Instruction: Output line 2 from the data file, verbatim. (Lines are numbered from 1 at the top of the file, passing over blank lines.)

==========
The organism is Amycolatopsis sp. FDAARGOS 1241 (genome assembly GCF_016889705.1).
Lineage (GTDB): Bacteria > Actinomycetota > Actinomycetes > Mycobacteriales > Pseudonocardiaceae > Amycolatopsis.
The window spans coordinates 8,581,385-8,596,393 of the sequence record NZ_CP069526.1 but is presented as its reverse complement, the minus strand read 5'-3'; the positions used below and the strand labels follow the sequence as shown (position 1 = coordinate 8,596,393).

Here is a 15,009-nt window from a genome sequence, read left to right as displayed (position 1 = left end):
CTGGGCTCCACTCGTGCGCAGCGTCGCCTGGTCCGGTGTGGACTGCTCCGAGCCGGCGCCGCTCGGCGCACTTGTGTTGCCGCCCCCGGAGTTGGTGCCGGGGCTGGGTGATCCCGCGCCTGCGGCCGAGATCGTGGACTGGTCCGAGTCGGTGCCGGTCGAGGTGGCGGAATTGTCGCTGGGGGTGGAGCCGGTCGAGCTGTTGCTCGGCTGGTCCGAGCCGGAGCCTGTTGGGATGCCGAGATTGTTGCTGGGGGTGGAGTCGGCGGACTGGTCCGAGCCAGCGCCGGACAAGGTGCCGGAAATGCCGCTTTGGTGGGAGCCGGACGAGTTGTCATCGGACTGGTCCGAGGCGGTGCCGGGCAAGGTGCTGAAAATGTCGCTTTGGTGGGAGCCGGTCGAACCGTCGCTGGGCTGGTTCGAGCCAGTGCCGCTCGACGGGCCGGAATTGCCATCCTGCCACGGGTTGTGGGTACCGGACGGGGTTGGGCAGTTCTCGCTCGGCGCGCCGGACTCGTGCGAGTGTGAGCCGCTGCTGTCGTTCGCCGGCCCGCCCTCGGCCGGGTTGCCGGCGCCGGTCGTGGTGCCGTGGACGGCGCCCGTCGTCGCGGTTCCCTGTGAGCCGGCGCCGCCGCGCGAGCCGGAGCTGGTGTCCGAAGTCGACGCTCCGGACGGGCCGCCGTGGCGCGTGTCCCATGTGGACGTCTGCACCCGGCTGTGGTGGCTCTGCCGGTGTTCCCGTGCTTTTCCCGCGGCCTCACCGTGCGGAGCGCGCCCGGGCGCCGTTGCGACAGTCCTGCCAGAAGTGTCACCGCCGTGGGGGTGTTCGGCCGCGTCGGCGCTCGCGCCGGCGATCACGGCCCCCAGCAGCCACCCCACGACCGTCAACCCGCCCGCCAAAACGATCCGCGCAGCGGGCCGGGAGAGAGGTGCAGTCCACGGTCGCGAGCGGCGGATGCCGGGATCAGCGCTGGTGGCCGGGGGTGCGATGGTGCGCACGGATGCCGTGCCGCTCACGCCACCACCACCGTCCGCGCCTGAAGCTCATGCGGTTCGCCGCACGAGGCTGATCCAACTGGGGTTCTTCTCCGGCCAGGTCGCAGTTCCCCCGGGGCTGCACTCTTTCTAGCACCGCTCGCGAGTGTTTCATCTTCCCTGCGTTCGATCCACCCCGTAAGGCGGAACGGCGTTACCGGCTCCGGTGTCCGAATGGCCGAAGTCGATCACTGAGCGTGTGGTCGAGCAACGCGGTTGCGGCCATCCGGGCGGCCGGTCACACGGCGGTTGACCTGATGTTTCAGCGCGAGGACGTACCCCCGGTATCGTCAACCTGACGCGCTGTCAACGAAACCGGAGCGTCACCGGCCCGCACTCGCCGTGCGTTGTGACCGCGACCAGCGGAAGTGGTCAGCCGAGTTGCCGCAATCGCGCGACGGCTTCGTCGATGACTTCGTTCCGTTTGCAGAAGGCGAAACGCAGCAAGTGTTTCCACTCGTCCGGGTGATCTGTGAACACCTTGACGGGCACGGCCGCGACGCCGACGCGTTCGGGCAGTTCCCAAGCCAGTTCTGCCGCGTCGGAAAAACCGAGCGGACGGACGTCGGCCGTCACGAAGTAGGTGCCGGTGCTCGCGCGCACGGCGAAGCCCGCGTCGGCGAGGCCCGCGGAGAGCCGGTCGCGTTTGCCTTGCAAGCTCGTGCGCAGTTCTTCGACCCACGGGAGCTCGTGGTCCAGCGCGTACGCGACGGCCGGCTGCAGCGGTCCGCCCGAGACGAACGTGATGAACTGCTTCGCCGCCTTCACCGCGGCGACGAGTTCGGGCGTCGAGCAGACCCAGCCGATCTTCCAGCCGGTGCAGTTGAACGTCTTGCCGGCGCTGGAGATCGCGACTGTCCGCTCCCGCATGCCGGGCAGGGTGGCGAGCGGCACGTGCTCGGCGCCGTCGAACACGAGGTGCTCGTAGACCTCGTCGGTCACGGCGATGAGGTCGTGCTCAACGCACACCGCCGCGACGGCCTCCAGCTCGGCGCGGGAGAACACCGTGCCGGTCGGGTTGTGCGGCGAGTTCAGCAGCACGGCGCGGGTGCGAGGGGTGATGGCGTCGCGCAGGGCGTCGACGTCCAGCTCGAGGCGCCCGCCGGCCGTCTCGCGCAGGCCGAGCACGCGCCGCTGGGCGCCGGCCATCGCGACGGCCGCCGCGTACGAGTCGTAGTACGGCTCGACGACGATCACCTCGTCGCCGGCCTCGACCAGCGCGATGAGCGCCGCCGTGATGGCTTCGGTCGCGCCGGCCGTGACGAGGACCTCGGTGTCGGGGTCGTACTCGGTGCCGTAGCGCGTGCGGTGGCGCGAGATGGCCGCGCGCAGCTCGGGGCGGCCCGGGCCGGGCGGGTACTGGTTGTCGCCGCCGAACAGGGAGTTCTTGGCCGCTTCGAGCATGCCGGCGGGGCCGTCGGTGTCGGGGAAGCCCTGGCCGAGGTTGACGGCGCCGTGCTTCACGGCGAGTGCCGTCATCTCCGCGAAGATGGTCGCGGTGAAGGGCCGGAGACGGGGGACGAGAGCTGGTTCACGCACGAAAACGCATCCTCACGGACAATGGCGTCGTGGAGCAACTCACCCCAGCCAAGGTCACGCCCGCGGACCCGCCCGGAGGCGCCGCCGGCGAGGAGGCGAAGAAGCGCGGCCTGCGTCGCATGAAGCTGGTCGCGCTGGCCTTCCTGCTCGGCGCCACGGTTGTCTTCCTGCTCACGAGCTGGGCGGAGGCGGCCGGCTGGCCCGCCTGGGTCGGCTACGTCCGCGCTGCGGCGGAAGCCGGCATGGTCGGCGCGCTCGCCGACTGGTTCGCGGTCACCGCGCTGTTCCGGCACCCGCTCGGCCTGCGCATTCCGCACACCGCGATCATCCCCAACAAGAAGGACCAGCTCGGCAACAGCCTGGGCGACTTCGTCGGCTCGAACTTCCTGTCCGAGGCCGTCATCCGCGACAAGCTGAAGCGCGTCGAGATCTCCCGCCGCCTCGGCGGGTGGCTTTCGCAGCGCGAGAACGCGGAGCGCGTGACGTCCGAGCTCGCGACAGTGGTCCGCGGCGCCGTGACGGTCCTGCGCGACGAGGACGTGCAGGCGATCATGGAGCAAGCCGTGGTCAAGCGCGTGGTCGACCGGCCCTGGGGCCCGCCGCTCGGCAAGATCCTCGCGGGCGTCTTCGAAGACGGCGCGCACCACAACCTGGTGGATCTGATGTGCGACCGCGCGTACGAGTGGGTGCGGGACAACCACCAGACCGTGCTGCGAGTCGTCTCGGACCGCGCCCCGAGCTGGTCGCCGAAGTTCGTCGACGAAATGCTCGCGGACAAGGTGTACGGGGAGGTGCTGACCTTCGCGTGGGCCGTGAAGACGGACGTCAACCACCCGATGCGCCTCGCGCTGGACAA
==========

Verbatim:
Lineage (GTDB): Bacteria > Actinomycetota > Actinomycetes > Mycobacteriales > Pseudonocardiaceae > Amycolatopsis.